This study adhered to the tenets of the Declaration of Helsinki, was compliant with the Healthcare Insurance Portability and Accountability Act, and was approved by the Institutional Review Board of Southern Methodist University, Dallas, Texas, USA. Written informed consent was obtained from the subjects only after the nature and possible consequences of the study were fully explained.
Although the mean amplitude and rate of the subjects' horizontal head rotations were different when focusing at 70 cm (3.8° (3.5°), 2.8 (0.72) cycles/s) and at 15 cm (2.8° (2.9°), 3.31 (0.96) cycles/s), with (p values <0.01), there was no difference in the angular momentum of their head rotations at the two focal distances, (p value=0.11).
During head rotations and saccadic eye movements, PIV moved synchronously with respect to PI during accommodation ((figsfigs 2, 33).). The mean phase–time difference between PI and PIV significantly decreased when the subjects changed focus from 70 to 15 cm (table 11).). The decrease in phase–time when focusing at 15 cm occurred irrespective of whether the subjects oscillated their heads from side to side, with a velocity of approximately 50°/s and accelerations of approximately 20000°/s2, or whether they made horizontal eye saccades with forward overshoots of 350°/s (table 11).
There was no evidence of overshoots of PI and PIV during head oscillations. On the other hand, there was evidence of both PI and PIV overshoots in all eye saccades (fig 33).). When the subjects changed focus from 70 to 15 cm, the mean amplitudes of the overshoots of both PI and PIV significantly increased; however, the mean ratio of the amplitudes of the overshoots, PIV/PI, significantly decreased (table 22).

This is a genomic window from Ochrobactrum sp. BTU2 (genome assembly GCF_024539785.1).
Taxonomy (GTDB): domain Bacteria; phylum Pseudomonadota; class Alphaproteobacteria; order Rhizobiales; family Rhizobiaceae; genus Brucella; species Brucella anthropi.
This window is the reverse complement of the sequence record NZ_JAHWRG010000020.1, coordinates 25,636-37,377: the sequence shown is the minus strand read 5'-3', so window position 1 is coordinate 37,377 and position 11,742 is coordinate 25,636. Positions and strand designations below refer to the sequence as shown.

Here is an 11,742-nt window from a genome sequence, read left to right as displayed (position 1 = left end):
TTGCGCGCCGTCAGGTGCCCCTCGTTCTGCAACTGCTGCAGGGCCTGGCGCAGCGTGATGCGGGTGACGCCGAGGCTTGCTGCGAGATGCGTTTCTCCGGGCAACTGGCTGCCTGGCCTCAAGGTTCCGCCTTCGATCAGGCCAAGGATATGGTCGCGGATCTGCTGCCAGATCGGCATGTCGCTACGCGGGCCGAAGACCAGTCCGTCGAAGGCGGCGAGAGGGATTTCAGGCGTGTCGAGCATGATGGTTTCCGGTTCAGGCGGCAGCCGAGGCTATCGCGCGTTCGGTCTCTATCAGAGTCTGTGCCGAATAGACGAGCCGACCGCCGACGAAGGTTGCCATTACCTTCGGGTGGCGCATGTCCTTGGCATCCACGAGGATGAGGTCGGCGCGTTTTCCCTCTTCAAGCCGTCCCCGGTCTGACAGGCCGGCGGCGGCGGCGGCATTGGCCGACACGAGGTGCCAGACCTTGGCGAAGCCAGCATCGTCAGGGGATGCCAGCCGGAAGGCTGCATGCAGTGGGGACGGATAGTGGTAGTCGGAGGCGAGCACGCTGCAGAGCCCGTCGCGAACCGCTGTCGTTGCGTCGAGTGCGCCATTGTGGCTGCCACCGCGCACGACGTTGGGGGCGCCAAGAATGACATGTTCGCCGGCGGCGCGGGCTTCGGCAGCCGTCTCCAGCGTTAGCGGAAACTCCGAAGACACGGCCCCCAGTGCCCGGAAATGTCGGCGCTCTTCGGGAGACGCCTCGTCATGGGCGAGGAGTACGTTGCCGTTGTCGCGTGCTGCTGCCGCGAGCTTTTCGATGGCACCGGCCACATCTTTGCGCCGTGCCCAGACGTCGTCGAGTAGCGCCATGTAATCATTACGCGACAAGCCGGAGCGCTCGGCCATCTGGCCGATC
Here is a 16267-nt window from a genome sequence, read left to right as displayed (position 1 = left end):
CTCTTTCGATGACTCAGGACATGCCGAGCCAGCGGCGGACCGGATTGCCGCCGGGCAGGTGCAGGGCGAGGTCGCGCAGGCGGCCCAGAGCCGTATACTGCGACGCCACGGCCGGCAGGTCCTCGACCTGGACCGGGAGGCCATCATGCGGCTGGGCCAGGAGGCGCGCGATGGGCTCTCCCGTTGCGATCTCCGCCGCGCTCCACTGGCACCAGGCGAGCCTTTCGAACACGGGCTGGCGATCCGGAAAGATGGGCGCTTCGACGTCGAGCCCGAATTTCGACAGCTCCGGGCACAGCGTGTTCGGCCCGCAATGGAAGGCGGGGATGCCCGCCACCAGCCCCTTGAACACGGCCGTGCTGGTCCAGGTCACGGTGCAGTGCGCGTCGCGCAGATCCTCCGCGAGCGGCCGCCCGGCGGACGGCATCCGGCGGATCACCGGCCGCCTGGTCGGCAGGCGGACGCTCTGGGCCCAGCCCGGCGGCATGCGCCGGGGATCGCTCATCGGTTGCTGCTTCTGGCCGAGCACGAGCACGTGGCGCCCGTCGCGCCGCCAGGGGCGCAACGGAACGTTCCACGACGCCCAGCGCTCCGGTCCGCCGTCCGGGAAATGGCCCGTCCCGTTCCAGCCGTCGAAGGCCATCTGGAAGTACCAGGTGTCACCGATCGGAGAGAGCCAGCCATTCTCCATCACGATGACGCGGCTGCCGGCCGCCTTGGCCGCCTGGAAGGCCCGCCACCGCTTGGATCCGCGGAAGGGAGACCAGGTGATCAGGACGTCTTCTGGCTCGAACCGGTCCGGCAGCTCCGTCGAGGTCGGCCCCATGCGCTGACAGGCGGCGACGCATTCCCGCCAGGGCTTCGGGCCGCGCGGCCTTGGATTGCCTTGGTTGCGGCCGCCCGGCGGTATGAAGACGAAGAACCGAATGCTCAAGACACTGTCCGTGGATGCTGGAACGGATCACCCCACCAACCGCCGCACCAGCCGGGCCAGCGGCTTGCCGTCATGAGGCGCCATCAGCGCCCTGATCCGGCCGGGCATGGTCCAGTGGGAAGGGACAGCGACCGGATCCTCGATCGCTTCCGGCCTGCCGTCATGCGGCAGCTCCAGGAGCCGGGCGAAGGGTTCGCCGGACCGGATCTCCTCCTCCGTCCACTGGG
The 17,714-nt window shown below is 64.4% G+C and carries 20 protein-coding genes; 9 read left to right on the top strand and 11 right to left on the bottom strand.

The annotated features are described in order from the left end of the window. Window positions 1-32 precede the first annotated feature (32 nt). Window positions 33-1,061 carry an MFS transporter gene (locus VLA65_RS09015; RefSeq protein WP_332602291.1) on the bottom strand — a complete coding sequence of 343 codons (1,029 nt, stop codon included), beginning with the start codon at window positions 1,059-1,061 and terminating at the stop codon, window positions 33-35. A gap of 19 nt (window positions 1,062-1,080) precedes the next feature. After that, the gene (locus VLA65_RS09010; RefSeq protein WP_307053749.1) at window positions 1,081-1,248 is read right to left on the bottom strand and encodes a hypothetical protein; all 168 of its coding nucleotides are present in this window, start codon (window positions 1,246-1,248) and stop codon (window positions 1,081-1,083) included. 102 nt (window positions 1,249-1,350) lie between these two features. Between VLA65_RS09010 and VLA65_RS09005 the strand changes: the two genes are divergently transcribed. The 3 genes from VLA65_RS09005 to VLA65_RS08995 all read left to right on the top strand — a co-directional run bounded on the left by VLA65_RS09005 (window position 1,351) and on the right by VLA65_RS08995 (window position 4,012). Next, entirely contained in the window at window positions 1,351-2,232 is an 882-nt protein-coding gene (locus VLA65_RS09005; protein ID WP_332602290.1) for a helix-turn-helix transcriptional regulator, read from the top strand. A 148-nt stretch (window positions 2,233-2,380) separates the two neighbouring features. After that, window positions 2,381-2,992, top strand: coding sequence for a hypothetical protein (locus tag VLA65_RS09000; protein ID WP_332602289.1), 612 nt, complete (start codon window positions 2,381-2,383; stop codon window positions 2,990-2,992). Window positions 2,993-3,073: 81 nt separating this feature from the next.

The synchrony with which PIV follows PI during head rotations implies that the lens is stable (fig 22).). If the lens were unstable, there should be a significant lag in the directional change of PIV with respect to PI. These findings are consistent with the observations of Sokolowska and Thorn1 and of Kirschkamp et al.2 Sokolowska and Thorn objectively measured the positions of PI and PIV, accommodative amplitude and pupillary size simultaneously during accommodation.1 They found that, for an accommodative distance of 25 cm, the lens was stable and that the tilt of the lens in the horizontal aspect was significantly decreased, whereas there was little change in vertical tilt. The conclusion reached from these observations was that there was good alignment of the lens with the pupillary axis and that this was unaltered during accommodation.1
Using a scleral search coil and a Generation 5.5 DPI eye tracker simultaneously, each of which had a bandwidth and sampling rates approximately half of the Generation 6.5 DPI used in the present study, Deubel and Bridgeman3 observed PIV overshoots. When their subjects focused at 22 cm during a 6.1° saccade, the mean PIV overshoot was 1.3°. This is consistent with the present findings of a mean 1.9° PIV overshoot when subjects focused at 17 cm during a 6.8° saccade.